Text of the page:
No bias in keeping poor from reserved groups out of EWS quota, govt tells Supreme Court

NEW DELHI: Contending that granting reservation to only the poor from the general category and keeping those from SCs/STs/OBCs/SEBCs out of the Economically Weaker Sections (EWS) quota is not discriminatory, the Centre on Tuesday told the Supreme Court that the reserved classes are at an “advantageous position” in comparison to the general class in getting reservation and the poor people from these classes cannot be treated equally with those belonging to the unreserved category.
Appearing before a constitution bench of Chief Justice U U Lalit and Justices Dinesh Maheshwari, S Ravindra Bhat, Bela M Trivedi and J B Pardiwala, attorney general K K Venugopal initiated the arguments on behalf of the Centre and submitted that granting 10 percent EWS quota would also not amount to violation of the apex court’s previous judgement on fixing a ceiling of 50%.
He elaborated that the Indra Sawhney judgement on ceiling on reservation was meant to ensure that people from the general class are not denied opportunity and they must get 50% seats in jobs and educational institutions. He said the EWS quota is not violative of that principle as people from general class would continue to have 50% and the poor from that category would get the reservation.
“Discrimination arises when two classes are similarly placed. Look at the benefits that SCs/STs/ OBCs have been granted. The reservations were rightly given to them for being on the sidelines for centuries. EWS has been given this for the first time. On the other hand, so far as the SCs and STs are concerned, they’ve been loaded with benefits by way of affirmative actions. They are at an advantageous position as far as reservation is concerned and they are not equal to EWS from the general category,” Venugopal said.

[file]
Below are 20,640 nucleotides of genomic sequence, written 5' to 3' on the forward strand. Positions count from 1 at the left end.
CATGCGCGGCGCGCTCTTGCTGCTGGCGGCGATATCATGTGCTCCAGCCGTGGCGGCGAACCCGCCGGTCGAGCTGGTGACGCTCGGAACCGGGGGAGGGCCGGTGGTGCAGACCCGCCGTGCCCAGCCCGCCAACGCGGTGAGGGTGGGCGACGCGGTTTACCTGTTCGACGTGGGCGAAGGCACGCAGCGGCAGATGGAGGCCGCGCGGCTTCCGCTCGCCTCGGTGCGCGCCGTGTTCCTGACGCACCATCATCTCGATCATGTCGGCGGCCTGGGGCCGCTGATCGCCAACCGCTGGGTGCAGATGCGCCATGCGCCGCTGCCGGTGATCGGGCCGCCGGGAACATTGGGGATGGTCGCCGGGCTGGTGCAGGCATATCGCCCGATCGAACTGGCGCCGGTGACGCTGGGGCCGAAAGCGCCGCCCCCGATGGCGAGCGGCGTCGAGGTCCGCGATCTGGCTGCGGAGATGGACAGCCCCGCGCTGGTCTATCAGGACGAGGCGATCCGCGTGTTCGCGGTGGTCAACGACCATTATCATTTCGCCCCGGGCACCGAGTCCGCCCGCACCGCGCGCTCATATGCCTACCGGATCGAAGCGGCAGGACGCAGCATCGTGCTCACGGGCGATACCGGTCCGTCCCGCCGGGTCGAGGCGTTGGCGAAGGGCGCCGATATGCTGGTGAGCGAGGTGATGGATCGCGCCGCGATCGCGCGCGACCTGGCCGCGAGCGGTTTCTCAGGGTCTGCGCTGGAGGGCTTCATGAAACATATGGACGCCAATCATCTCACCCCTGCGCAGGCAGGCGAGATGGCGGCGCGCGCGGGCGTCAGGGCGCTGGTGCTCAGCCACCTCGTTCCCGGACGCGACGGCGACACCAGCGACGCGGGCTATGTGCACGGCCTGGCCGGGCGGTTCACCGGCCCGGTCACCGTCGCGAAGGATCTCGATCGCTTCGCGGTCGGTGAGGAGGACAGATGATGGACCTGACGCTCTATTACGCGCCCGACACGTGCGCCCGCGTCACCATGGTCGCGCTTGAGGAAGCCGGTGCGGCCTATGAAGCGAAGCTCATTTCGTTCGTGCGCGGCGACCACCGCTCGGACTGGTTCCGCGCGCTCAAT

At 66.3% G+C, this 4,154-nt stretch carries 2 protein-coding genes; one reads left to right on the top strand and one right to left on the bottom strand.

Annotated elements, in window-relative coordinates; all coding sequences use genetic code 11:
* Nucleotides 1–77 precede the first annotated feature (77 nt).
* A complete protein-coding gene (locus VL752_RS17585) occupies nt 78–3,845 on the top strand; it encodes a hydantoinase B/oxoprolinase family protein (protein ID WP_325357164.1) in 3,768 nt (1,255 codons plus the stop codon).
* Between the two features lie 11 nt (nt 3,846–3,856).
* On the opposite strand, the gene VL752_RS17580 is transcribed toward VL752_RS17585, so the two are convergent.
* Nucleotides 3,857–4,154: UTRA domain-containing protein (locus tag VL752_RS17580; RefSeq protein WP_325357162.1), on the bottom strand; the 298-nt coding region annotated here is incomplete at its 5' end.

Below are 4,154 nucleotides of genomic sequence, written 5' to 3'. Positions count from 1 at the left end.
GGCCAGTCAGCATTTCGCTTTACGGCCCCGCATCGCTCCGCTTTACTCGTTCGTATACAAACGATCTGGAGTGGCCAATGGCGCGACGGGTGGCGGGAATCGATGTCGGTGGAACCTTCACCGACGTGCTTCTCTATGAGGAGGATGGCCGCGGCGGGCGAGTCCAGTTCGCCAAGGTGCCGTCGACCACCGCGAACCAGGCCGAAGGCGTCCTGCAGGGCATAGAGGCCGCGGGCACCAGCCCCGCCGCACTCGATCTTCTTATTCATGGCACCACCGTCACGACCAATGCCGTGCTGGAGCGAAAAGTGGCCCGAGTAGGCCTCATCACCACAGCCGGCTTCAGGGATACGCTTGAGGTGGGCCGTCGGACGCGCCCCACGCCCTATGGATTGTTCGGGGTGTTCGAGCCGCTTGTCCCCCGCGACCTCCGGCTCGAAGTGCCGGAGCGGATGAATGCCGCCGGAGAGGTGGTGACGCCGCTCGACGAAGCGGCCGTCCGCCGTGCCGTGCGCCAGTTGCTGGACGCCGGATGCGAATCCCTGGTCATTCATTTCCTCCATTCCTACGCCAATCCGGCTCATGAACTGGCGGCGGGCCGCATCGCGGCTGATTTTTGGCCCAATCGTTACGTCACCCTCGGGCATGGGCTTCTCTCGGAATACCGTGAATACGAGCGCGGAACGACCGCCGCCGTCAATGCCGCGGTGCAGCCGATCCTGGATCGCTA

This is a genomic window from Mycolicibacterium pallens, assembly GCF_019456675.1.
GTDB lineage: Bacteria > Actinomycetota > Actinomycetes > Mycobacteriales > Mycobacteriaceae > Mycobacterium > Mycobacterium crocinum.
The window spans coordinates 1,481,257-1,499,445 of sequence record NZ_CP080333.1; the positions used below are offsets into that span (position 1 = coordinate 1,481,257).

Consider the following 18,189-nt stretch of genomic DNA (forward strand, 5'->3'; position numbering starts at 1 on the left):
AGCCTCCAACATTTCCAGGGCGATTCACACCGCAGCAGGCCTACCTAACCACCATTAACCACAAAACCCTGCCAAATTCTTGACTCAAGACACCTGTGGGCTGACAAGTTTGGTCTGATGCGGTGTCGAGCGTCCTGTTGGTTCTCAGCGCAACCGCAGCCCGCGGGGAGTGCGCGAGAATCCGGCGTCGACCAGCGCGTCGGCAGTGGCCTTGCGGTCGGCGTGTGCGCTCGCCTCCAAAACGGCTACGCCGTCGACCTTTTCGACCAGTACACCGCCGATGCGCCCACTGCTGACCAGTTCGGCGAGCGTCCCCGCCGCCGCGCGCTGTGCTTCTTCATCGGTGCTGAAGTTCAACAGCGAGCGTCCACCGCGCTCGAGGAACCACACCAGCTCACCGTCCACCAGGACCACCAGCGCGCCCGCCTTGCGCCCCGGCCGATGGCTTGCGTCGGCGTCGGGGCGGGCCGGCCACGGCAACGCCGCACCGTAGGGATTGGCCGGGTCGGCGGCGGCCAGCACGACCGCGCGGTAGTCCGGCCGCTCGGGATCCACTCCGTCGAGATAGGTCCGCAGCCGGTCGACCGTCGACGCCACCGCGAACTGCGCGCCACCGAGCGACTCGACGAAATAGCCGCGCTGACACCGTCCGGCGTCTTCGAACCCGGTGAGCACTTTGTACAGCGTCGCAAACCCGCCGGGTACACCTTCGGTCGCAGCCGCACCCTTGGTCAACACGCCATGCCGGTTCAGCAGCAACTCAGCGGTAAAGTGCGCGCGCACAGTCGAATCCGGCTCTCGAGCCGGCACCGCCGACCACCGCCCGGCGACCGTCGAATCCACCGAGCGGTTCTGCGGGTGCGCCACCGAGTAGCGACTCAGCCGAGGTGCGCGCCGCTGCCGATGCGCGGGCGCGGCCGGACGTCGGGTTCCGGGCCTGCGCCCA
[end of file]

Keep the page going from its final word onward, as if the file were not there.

He said the 103rd constitution amendment, making provision for EWS quota, did not disturb the existing reservation for other classes and they should not complain about quota granted to the poor section from the general class. He said that 18.2% of the population from the general classes are below the poverty line and they also deserved preferential treatment.
“The judgment in Indra Sawhney cannot be invoked, as the issues there, dealt with the scope and content of reservations contained in Article 15(4) and Article 15(5) and Article 16(4) and Article 16 (5), which dealt with a totally different category of weaker sections, namely the socially and educationally backward and Scheduled Castes and Scheduled Tribes. No question of whether the weaker sections of the society were entitled to the benefit of reservation could arise in that case and if decided can only be treated as obiter,” he said.
Senior advocate Gopal Sankarnarayanan, appearing for organisation ‘Youth for Equality’, contended that insertion of EWS is perfectly valid as it is not based on caste but said quota cannot be granted in breach of 50% ceiling.
The hearing remained inconclusive and would resume on Wednesday.

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